Infant reflux is related to a number of factors, often in combination with one another.
In infants, the ring of muscle between the esophagus and the stomach — the lower esophageal sphincter (LES) — is not yet fully mature, allowing stomach contents to flow backward. Eventually, the LES will open only when baby swallows and will remain tightly closed the rest of the time, keeping stomach contents where they belong.
Babies are lying flat most of the time, which makes reflux more likely. Moreover, their diet is completely liquid, also favoring infant reflux. Sometimes air bubbles in the stomach may push liquids backward. In other cases, your baby may simply drink too much, too fast.
Although infant reflux most often occurs after a feeding, it can happen anytime your baby coughs, cries or strains.
In a small number of cases, the symptoms of infant reflux are caused by something else. Among the possibilities:
Mar. 28, 2013
- Allergic gastroenteritis is an intolerance to something in food, usually a protein in cow's milk.
- Gastroesophael reflux disease (GERD) is a more severe condition where the reflux is acidic enough to actually irritate and damage the lining of the esophagus.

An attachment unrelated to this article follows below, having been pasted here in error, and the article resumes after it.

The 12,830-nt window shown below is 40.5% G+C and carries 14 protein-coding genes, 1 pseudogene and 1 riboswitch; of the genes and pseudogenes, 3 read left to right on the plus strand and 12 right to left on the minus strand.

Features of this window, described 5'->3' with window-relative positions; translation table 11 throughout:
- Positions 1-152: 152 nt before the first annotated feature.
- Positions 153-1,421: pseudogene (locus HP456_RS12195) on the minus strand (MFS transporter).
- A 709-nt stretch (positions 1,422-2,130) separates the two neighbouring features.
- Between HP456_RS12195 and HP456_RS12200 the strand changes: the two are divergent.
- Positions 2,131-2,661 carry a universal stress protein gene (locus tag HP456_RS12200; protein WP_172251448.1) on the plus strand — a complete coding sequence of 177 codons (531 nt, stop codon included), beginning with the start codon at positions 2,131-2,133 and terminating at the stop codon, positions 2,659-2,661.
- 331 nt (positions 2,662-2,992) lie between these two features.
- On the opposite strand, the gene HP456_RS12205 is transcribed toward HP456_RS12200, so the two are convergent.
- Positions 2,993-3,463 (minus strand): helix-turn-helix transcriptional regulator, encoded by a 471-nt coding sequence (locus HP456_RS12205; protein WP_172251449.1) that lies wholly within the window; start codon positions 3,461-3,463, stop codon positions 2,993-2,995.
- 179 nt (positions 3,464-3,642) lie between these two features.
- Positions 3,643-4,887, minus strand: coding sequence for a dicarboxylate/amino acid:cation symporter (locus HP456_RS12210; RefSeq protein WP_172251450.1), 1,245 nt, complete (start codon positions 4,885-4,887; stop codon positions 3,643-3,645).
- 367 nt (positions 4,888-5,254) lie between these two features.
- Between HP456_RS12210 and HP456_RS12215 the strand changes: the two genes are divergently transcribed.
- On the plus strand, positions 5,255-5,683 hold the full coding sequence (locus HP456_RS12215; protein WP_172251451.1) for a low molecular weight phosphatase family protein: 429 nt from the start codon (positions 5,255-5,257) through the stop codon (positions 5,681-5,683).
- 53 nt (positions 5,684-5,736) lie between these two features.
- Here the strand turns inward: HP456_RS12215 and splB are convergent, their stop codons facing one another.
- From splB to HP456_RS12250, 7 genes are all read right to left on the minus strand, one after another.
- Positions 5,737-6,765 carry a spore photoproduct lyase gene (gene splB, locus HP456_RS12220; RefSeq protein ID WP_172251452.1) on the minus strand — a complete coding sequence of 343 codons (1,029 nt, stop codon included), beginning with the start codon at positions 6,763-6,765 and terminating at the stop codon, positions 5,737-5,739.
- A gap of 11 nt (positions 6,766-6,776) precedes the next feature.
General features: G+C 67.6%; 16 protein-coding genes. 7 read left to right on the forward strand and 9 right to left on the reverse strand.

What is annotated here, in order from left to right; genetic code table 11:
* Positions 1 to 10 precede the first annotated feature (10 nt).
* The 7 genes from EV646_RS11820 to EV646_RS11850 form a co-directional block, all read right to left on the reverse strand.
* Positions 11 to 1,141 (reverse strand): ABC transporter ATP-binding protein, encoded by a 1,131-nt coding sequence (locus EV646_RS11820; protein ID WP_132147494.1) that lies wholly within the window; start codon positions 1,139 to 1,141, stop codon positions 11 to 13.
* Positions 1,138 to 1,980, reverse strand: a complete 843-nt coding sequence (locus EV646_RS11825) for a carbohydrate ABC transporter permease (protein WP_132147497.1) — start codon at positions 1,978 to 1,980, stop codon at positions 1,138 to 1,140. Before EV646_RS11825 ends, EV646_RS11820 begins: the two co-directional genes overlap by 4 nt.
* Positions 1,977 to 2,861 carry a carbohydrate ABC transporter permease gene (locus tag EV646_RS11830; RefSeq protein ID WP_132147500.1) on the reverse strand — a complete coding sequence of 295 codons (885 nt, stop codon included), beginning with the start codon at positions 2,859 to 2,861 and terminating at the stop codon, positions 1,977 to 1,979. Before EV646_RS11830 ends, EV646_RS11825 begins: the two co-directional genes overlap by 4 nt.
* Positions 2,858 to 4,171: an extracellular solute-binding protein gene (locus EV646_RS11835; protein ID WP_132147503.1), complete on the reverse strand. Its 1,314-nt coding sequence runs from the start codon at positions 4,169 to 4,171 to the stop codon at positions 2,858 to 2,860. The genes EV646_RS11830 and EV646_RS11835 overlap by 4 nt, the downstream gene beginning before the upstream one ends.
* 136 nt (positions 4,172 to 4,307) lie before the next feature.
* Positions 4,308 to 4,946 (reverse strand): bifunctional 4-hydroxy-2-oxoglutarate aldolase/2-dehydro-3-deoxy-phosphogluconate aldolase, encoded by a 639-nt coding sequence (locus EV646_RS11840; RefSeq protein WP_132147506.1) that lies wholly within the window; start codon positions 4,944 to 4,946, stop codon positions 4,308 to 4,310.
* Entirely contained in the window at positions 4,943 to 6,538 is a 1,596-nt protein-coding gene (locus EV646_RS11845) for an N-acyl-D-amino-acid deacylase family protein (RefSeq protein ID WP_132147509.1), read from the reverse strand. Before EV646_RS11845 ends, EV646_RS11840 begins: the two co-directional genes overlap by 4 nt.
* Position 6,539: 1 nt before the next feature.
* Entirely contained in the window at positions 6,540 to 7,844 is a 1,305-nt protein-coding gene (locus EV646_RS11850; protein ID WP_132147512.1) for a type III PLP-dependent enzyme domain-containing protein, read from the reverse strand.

- Eosinophilic esophagitis is a condition where a particular type of white blood cell (eosinophil) builds up and injures the lining of the esophagus.
- Obstruction is a blockage or narrowing in the esophagus (esophageal stricture) or between the stomach and small intestine (pyloric stenosis).
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- AskMayoExpert. Gastroesophageal reflux in children. Rochester, Minn.: Mayo Foundation for Medical Education and Research; 2012.
- Wilkinson JM. (expert opinion). Mayo Clinic, Rochester, Minn. Oct. 31, 2012.
- Vandenplas Y, et al. Pediatric gastroesophageal reflux clinical practice guidelines: Joint recommendations of the North American Society for Pediatric Gastroenterology, Hepatology, and Nutrition (NASPGHAN) and the European Society for Pediatric Gastroenterology, Hepatology, and Nutrition (ESPGHAN). Journal of Pediatric Gastroenterology and Nutrition. 2009;49:498.
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- Schurr P, et al. Neonatal mythbusters: Evaluating the evidence for and against pharmacologic and nonpharmacologic management of gastroesophageal reflux. Neonatal Network. 2012;31:229.